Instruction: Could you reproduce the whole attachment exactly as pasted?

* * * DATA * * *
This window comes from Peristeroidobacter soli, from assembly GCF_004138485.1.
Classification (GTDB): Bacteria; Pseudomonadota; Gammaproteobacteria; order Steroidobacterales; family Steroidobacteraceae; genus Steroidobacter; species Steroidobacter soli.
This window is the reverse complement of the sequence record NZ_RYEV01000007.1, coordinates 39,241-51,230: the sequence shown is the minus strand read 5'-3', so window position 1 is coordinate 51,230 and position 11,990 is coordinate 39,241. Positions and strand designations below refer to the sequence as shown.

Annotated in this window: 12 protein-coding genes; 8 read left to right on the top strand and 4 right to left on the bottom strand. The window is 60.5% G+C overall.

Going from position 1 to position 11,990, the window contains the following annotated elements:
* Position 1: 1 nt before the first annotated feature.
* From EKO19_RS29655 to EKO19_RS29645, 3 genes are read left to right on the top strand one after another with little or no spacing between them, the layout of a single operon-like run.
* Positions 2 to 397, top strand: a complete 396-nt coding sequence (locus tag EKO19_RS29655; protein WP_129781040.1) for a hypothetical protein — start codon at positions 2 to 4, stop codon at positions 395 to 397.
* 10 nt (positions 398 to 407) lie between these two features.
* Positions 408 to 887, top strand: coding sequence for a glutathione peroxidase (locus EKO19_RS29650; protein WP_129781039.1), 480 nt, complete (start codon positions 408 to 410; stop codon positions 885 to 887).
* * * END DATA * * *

This window comes from Peristeroidobacter soli, from assembly GCF_004138485.1.
Classification (GTDB): Bacteria; Pseudomonadota; Gammaproteobacteria; order Steroidobacterales; family Steroidobacteraceae; genus Steroidobacter; species Steroidobacter soli.
This window is the reverse complement of the sequence record NZ_RYEV01000007.1, coordinates 39,241-51,230: the sequence shown is the minus strand read 5'-3', so window position 1 is coordinate 51,230 and position 11,990 is coordinate 39,241. Positions and strand designations below refer to the sequence as shown.

Annotated in this window: 12 protein-coding genes; 8 read left to right on the top strand and 4 right to left on the bottom strand. The window is 60.5% G+C overall.

Going from position 1 to position 11,990, the window contains the following annotated elements:
* Position 1: 1 nt before the first annotated feature.
* From EKO19_RS29655 to EKO19_RS29645, 3 genes are read left to right on the top strand one after another with little or no spacing between them, the layout of a single operon-like run.
* Positions 2 to 397, top strand: a complete 396-nt coding sequence (locus tag EKO19_RS29655; protein WP_129781040.1) for a hypothetical protein — start codon at positions 2 to 4, stop codon at positions 395 to 397.
* 10 nt (positions 398 to 407) lie between these two features.
* Positions 408 to 887, top strand: coding sequence for a glutathione peroxidase (locus EKO19_RS29650; protein WP_129781039.1), 480 nt, complete (start codon positions 408 to 410; stop codon positions 885 to 887).